During this episode, hear from Doreen Schenkenberger as she describes how she recovered from alcoholism that began at age 13 and now leads a statewide organization that assists others on that same path.
This transcript has been edited for clarity and brevity. View a PDF of the transcript.
KAREN FRIEDMAN: Welcome to Justice Today, the official podcast of the Department of Justice's Office of Justice Programs, where we shine a light on cutting-edge research and practices, and offer an in-depth look at what we're doing to meet the biggest public-safety challenges of our time. Join us as we explore how funding, science, and technology help us achieve stronger communities.
I am your host, Karen Friedman. I am the director of Criminal Justice Innovation, Development and Engagement at the Office of Justice Programs – or OJP – Bureau of Justice Assistance, BJA.
September is National Recovery Month, an occasion when we can acknowledge the millions of Americans who have transformed their lives by recovering from addiction or substance abuse disorder. Our guest today is someone who has traveled her own personal journey to recovery and has dedicated her professional life to helping others do the same.
Doreen Schenkenberger is Chief Executive Officer of Partners for Progress in Anchorage, Alaska. Her organization supports people who are addressing addiction throughout the State of Alaska. Partners for Progress plays an integral role in the work of drug and treatment courts in 10 Alaskan cities. It operates a center for formerly incarcerated people re-entering society, and it has organized a statewide network of drug-court alumni that helped give rise to a national movement.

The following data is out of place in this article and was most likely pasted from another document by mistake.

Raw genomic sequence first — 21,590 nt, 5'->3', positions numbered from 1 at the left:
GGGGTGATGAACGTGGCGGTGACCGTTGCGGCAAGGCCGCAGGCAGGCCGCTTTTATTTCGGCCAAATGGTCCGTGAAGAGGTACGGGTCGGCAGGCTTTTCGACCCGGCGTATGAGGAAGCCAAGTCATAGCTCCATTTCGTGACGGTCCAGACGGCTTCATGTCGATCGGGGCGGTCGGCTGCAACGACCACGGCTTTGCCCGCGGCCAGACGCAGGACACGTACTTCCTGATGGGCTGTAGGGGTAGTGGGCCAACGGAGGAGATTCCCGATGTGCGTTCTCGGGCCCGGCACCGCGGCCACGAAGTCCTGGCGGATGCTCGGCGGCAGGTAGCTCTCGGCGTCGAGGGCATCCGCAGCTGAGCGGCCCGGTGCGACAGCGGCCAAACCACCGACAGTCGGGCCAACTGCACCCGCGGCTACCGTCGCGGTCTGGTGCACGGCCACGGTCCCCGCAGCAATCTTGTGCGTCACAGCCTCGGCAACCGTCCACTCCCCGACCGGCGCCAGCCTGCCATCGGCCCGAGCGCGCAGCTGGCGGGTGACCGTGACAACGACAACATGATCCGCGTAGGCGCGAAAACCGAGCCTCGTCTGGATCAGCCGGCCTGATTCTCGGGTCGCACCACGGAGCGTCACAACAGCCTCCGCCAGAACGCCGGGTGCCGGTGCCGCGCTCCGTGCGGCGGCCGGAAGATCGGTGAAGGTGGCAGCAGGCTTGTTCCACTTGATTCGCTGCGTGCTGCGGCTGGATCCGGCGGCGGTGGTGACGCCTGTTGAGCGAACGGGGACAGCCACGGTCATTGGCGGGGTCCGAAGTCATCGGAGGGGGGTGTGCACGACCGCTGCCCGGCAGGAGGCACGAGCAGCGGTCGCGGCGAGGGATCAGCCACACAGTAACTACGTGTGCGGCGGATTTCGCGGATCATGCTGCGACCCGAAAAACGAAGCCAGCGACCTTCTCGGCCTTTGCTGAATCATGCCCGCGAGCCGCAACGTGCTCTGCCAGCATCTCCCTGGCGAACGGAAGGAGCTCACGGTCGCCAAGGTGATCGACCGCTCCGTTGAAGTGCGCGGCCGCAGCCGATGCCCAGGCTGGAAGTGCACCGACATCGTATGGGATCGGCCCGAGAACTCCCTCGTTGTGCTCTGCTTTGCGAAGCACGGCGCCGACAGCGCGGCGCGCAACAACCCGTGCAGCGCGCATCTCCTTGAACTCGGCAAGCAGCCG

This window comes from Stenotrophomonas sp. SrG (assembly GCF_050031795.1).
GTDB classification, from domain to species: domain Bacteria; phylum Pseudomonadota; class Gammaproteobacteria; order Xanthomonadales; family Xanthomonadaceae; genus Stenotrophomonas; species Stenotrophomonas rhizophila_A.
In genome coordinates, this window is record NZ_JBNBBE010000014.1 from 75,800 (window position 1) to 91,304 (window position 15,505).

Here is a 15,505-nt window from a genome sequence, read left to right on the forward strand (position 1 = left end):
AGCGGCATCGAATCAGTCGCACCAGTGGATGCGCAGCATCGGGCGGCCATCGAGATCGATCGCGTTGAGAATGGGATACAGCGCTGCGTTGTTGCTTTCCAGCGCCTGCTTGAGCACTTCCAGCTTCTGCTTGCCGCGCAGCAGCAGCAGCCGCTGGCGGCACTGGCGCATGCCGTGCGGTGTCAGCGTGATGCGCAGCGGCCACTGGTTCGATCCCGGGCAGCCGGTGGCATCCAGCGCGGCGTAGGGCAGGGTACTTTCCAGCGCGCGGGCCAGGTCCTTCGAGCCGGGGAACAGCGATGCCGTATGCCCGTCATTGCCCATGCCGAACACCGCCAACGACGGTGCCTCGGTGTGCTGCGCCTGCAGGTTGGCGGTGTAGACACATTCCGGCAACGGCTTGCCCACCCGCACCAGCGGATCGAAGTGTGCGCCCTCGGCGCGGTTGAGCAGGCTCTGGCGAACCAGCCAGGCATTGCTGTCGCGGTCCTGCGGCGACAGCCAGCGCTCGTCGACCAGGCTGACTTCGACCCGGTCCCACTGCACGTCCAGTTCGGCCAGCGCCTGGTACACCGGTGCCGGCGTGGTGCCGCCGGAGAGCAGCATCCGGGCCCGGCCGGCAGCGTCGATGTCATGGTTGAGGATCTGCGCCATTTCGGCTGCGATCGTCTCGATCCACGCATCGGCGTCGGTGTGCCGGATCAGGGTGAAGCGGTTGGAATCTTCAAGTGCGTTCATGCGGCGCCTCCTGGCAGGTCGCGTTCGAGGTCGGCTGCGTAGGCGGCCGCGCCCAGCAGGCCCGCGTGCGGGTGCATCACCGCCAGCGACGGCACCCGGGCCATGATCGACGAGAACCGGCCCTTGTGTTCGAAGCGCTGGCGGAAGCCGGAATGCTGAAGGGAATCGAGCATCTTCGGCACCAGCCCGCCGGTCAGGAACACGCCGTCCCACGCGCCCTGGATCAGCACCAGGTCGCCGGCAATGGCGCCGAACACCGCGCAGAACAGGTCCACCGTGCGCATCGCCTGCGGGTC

Doreen first joined Partners for Progress as a volunteer, shortly after she herself graduated from treatment court in Anchorage. We are so happy that she has agreed to share her remarkable story and her passion for her work with us.
Welcome, Doreen. How are you today?
DOREEN SCHENKENBERGER: I'm fine, Karen. Thank you very much. Really happy to be here with you.
KAREN FRIEDMAN: We are honored to have you. I enjoyed meeting you a couple of weeks ago at the National Association of Drug Court Professionals (NADCP) and hearing your story. And I knew that we just had to get you on the podcast so you could share your story.
I'd like to start with your personal history, which has led you to where you are today, and to what you're doing here today. Your story is really quite remarkable. You grew up in Nome, Alaska. Graduated third in your high school class. First person in your family to finish college. Got a great job.
But at the same time, your entire family struggled with addiction. You started drinking when you were about 13 years old, and by the time you were in your 20s, you had gotten four DUIs. That sound accurate?
DOREEN SCHENKENBERGER: It does.
KAREN FRIEDMAN: OK, so please tell us about these extraordinary contrasts in your life.
DOREEN SCHENKENBERGER: I think a lot of people suffering substance use disorder and addictions go through this in their family environment. It's really not good at home. Your parents are alcoholic, as well as many people in your family.
Alcohol had a grip on my family for three generations. I sat down one day and tried to think back, through my whole family tree, of anyone else that was sober in my family. I couldn't find anyone except my grandmother on my mother's side.
KAREN FRIEDMAN: Wow.
DOREEN SCHENKENBERGER: Everybody, as far back as I can remember, has struggled with alcoholism and addiction in our family. It's unfortunately taken two of my brothers, both by suicide due to drinking and drugs. Two of my nephews have overdosed. My mother and my grandfather died from alcoholism. A lot of people up here in Alaska freeze to death in the wintertime if they're struggling with substances, and that was my uncle. He froze to death in a snowbank 3 feet from the front door.
KAREN FRIEDMAN: Wow, wow.
DOREEN SCHENKENBERGER: So, I poured myself into school early on and always managed to do really well. But it wasn’t because I loved school. School was an escape from family life and all of the stress at home, the drinking and other abuse.